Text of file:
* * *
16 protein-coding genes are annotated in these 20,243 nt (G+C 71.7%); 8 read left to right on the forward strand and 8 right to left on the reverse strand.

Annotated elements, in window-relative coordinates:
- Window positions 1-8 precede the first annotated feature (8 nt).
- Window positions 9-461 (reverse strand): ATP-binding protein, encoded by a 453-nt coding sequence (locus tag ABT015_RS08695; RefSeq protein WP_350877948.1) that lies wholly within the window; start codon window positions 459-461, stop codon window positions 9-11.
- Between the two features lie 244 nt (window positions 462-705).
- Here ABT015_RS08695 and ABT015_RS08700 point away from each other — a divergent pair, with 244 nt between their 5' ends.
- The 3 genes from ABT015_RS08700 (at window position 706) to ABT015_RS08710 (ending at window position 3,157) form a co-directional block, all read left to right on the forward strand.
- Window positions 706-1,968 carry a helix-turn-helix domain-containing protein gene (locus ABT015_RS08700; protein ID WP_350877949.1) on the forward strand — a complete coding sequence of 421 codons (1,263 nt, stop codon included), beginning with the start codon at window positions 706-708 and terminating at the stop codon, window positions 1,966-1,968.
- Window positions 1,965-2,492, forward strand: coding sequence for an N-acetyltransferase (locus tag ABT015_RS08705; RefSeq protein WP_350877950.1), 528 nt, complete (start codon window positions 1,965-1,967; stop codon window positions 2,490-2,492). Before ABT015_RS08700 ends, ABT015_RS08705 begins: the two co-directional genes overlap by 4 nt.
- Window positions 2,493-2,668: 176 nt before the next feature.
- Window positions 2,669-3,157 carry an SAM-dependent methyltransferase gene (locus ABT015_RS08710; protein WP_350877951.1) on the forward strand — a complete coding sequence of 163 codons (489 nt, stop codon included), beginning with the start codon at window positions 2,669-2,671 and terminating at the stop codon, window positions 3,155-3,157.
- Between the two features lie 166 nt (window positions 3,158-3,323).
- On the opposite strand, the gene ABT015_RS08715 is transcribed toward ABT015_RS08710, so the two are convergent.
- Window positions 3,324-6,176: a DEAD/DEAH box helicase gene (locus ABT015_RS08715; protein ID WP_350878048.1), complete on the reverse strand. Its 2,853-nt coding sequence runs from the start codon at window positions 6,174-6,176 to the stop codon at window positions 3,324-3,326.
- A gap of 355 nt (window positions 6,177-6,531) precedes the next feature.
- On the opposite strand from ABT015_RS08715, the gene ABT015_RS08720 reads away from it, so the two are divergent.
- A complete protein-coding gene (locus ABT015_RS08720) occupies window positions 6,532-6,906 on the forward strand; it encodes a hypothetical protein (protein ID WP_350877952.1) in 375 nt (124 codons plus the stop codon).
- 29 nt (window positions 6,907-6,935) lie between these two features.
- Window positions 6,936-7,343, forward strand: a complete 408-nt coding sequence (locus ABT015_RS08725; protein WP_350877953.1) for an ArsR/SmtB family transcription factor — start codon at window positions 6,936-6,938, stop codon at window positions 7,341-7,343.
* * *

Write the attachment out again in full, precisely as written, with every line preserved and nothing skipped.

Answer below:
16 protein-coding genes are annotated in these 20,243 nt (G+C 71.7%); 8 read left to right on the forward strand and 8 right to left on the reverse strand.

Annotated elements, in window-relative coordinates:
- Window positions 1-8 precede the first annotated feature (8 nt).
- Window positions 9-461 (reverse strand): ATP-binding protein, encoded by a 453-nt coding sequence (locus tag ABT015_RS08695; RefSeq protein WP_350877948.1) that lies wholly within the window; start codon window positions 459-461, stop codon window positions 9-11.
- Between the two features lie 244 nt (window positions 462-705).
- Here ABT015_RS08695 and ABT015_RS08700 point away from each other — a divergent pair, with 244 nt between their 5' ends.
- The 3 genes from ABT015_RS08700 (at window position 706) to ABT015_RS08710 (ending at window position 3,157) form a co-directional block, all read left to right on the forward strand.
- Window positions 706-1,968 carry a helix-turn-helix domain-containing protein gene (locus ABT015_RS08700; protein ID WP_350877949.1) on the forward strand — a complete coding sequence of 421 codons (1,263 nt, stop codon included), beginning with the start codon at window positions 706-708 and terminating at the stop codon, window positions 1,966-1,968.
- Window positions 1,965-2,492, forward strand: coding sequence for an N-acetyltransferase (locus tag ABT015_RS08705; RefSeq protein WP_350877950.1), 528 nt, complete (start codon window positions 1,965-1,967; stop codon window positions 2,490-2,492). Before ABT015_RS08700 ends, ABT015_RS08705 begins: the two co-directional genes overlap by 4 nt.
- Window positions 2,493-2,668: 176 nt before the next feature.
- Window positions 2,669-3,157 carry an SAM-dependent methyltransferase gene (locus ABT015_RS08710; protein WP_350877951.1) on the forward strand — a complete coding sequence of 163 codons (489 nt, stop codon included), beginning with the start codon at window positions 2,669-2,671 and terminating at the stop codon, window positions 3,155-3,157.
- Between the two features lie 166 nt (window positions 3,158-3,323).
- On the opposite strand, the gene ABT015_RS08715 is transcribed toward ABT015_RS08710, so the two are convergent.
- Window positions 3,324-6,176: a DEAD/DEAH box helicase gene (locus ABT015_RS08715; protein ID WP_350878048.1), complete on the reverse strand. Its 2,853-nt coding sequence runs from the start codon at window positions 6,174-6,176 to the stop codon at window positions 3,324-3,326.
- A gap of 355 nt (window positions 6,177-6,531) precedes the next feature.
- On the opposite strand from ABT015_RS08715, the gene ABT015_RS08720 reads away from it, so the two are divergent.
- A complete protein-coding gene (locus ABT015_RS08720) occupies window positions 6,532-6,906 on the forward strand; it encodes a hypothetical protein (protein ID WP_350877952.1) in 375 nt (124 codons plus the stop codon).
- 29 nt (window positions 6,907-6,935) lie between these two features.
- Window positions 6,936-7,343, forward strand: a complete 408-nt coding sequence (locus ABT015_RS08725; protein WP_350877953.1) for an ArsR/SmtB family transcription factor — start codon at window positions 6,936-6,938, stop codon at window positions 7,341-7,343.